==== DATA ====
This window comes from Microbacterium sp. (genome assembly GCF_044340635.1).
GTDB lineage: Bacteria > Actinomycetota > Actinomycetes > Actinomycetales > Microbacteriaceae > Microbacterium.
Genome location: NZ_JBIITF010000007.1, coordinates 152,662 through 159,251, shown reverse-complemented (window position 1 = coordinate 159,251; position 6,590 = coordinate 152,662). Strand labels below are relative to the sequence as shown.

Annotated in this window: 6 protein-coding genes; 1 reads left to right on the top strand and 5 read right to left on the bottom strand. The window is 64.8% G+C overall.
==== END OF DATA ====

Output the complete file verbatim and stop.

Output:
This window comes from Microbacterium sp. (genome assembly GCF_044340635.1).
GTDB lineage: Bacteria > Actinomycetota > Actinomycetes > Actinomycetales > Microbacteriaceae > Microbacterium.
Genome location: NZ_JBIITF010000007.1, coordinates 152,662 through 159,251, shown reverse-complemented (window position 1 = coordinate 159,251; position 6,590 = coordinate 152,662). Strand labels below are relative to the sequence as shown.

Annotated in this window: 6 protein-coding genes; 1 reads left to right on the top strand and 5 read right to left on the bottom strand. The window is 64.8% G+C overall.